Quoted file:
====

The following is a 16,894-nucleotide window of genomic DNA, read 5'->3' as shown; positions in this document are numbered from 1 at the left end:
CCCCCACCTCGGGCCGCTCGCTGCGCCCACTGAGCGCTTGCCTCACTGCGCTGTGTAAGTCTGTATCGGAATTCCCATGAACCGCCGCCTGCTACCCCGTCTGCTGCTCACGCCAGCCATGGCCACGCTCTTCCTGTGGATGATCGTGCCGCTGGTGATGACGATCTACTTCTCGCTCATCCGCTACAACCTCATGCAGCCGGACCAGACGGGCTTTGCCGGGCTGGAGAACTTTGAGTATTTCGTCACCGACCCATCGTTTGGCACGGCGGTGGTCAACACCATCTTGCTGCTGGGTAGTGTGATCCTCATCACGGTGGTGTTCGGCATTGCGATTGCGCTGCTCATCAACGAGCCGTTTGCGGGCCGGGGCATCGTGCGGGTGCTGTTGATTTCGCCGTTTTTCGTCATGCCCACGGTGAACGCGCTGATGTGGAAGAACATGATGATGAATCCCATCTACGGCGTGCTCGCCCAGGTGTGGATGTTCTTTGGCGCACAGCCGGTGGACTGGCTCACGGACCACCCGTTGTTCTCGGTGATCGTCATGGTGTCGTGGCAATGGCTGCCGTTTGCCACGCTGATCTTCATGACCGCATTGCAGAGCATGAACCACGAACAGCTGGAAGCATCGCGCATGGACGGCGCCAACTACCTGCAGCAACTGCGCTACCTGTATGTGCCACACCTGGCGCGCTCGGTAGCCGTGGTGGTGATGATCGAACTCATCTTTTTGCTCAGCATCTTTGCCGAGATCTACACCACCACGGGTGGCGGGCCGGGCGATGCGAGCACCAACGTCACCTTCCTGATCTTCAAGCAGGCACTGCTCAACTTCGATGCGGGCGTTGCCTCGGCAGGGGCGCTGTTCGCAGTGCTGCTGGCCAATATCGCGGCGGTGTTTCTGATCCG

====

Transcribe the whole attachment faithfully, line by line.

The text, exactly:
The following is a 16,894-nucleotide window of genomic DNA, read 5'->3' as shown; positions in this document are numbered from 1 at the left end:
CCCCCACCTCGGGCCGCTCGCTGCGCCCACTGAGCGCTTGCCTCACTGCGCTGTGTAAGTCTGTATCGGAATTCCCATGAACCGCCGCCTGCTACCCCGTCTGCTGCTCACGCCAGCCATGGCCACGCTCTTCCTGTGGATGATCGTGCCGCTGGTGATGACGATCTACTTCTCGCTCATCCGCTACAACCTCATGCAGCCGGACCAGACGGGCTTTGCCGGGCTGGAGAACTTTGAGTATTTCGTCACCGACCCATCGTTTGGCACGGCGGTGGTCAACACCATCTTGCTGCTGGGTAGTGTGATCCTCATCACGGTGGTGTTCGGCATTGCGATTGCGCTGCTCATCAACGAGCCGTTTGCGGGCCGGGGCATCGTGCGGGTGCTGTTGATTTCGCCGTTTTTCGTCATGCCCACGGTGAACGCGCTGATGTGGAAGAACATGATGATGAATCCCATCTACGGCGTGCTCGCCCAGGTGTGGATGTTCTTTGGCGCACAGCCGGTGGACTGGCTCACGGACCACCCGTTGTTCTCGGTGATCGTCATGGTGTCGTGGCAATGGCTGCCGTTTGCCACGCTGATCTTCATGACCGCATTGCAGAGCATGAACCACGAACAGCTGGAAGCATCGCGCATGGACGGCGCCAACTACCTGCAGCAACTGCGCTACCTGTATGTGCCACACCTGGCGCGCTCGGTAGCCGTGGTGGTGATGATCGAACTCATCTTTTTGCTCAGCATCTTTGCCGAGATCTACACCACCACGGGTGGCGGGCCGGGCGATGCGAGCACCAACGTCACCTTCCTGATCTTCAAGCAGGCACTGCTCAACTTCGATGCGGGCGTTGCCTCGGCAGGGGCGCTGTTCGCAGTGCTGCTGGCCAATATCGCGGCGGTGTTTCTGATCCG